The European Union’s decision to call its members together in two emergency summits aimed at strengthening defences against the mutating virus of protectionism is, in principle, a good idea – so long as it crystallises into a collective realisation of what is at stake and why.

Europe’s response to this emergency has been ragged, perhaps unsurprisingly given the global impersonality and seemingly fathomless depths of the crisis. But that is no excuse for beggar-thy-neighbour policies and a subsidies war – typified by President Nicolas Sarkozy’s outrageous call for French carmakers to “repatriate” their production from east European assembly plants to France.

The entire European enterprise is being put at risk as the Union’s leaders abandon the most elementary principles of solidarity and compete to play with fire.

Mr Sarkozy, who clearly has a tone problem, is not, alas, the sole culprit. The UK’s Gordon Brown, for example, arguably the EU leader with the most acute understanding of how global finance works, preaches international co-operation abroad while practising financial nationalism at home. This will not do.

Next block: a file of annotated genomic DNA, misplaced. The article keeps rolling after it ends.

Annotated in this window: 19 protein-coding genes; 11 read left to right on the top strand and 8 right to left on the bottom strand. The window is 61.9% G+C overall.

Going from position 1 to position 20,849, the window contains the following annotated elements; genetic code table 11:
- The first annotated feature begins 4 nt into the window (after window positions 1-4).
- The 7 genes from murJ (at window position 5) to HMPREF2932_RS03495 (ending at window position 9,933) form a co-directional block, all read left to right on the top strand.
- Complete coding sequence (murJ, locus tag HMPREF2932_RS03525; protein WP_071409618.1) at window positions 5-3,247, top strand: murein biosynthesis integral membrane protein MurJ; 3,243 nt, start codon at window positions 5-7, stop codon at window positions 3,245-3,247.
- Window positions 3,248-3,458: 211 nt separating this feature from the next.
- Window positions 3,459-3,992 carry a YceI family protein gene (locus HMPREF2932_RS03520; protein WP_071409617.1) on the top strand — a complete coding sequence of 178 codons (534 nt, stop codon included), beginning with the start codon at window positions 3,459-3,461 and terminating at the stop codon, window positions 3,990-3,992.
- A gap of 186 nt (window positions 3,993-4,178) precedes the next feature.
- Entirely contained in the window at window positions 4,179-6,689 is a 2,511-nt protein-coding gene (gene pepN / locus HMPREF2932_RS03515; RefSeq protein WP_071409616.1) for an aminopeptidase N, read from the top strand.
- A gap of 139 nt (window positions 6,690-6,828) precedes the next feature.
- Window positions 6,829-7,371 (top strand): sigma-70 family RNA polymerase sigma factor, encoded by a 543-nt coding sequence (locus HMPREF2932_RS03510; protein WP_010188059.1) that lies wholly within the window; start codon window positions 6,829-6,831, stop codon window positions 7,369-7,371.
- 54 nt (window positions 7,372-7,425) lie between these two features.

Nor is it sufficient to dismiss this behaviour as par-for-the-course hypocrisy or an understandable response to extreme circumstances.

The success of the EU is a result of its hybrid personality: part inter-governmental and part federal. Its traditional glue has been economic integration and the single market.

That is what is most specifically being assailed in this slide into protectionism: the pooled sovereignty over trade and competition policy, the core competences of the Union.

This did not start with the credit crunch. It began 15 years ago with the decision of EU leaders to draw a line under the era of Jacques Delors – the high watermark of European ambition – and “repatriate” power from Brussels to national capitals. That process has now gone too far.

It has resulted in a weak European Commission. This particular executive, in its dying days, and with its president, Jose Manuel Barroso, seeking a new term, is not well placed to resist an assault by powerful member states on the collective patrimony of the EU.

There is merit in Thursday’s call – by Giuliano Amato, former prime minister of Italy, and Emma Bonino, former EU commissioner, writing in these pages– for the Commission to be placed in charge of EU taskforces to co-ordinate state aid to banks and carmakers. If Brussels fails to reassert authority in policing the single market, the EU risks being pulled apart. This Union needs a stronger Commission.

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